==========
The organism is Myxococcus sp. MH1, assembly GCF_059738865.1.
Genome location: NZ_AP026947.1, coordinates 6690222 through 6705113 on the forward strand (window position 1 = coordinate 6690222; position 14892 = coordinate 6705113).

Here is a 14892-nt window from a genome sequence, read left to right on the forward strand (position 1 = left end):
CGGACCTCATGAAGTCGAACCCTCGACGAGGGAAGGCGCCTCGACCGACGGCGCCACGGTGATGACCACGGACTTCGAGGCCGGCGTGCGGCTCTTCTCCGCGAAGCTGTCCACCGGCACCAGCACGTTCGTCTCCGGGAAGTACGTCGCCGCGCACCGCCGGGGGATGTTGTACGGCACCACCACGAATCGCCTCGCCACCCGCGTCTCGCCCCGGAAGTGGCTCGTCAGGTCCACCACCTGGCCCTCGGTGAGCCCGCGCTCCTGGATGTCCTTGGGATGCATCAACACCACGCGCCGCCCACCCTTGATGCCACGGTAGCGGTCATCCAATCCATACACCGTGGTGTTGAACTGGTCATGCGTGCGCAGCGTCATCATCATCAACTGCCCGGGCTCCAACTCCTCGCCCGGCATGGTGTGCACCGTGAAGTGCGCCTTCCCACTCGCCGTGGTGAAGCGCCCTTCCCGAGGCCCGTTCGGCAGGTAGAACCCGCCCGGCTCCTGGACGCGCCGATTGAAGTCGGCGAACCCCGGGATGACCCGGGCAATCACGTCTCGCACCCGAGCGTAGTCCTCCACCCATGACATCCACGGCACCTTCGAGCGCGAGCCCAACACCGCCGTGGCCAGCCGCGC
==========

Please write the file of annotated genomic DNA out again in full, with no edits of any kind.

The organism is Myxococcus sp. MH1, assembly GCF_059738865.1.
Genome location: NZ_AP026947.1, coordinates 6690222 through 6705113 on the forward strand (window position 1 = coordinate 6690222; position 14892 = coordinate 6705113).

Here is a 14892-nt window from a genome sequence, read left to right on the forward strand (position 1 = left end):
CGGACCTCATGAAGTCGAACCCTCGACGAGGGAAGGCGCCTCGACCGACGGCGCCACGGTGATGACCACGGACTTCGAGGCCGGCGTGCGGCTCTTCTCCGCGAAGCTGTCCACCGGCACCAGCACGTTCGTCTCCGGGAAGTACGTCGCCGCGCACCGCCGGGGGATGTTGTACGGCACCACCACGAATCGCCTCGCCACCCGCGTCTCGCCCCGGAAGTGGCTCGTCAGGTCCACCACCTGGCCCTCGGTGAGCCCGCGCTCCTGGATGTCCTTGGGATGCATCAACACCACGCGCCGCCCACCCTTGATGCCACGGTAGCGGTCATCCAATCCATACACCGTGGTGTTGAACTGGTCATGCGTGCGCAGCGTCATCATCATCAACTGCCCGGGCTCCAACTCCTCGCCCGGCATGGTGTGCACCGTGAAGTGCGCCTTCCCACTCGCCGTGGTGAAGCGCCCTTCCCGAGGCCCGTTCGGCAGGTAGAACCCGCCCGGCTCCTGGACGCGCCGATTGAAGTCGGCGAACCCCGGGATGACCCGGGCAATCACGTCTCGCACCCGAGCGTAGTCCTCCACCCATGACATCCACGGCACCTTCGAGCGCGAGCCCAACACCGCCGTGGCCAGCCGCGC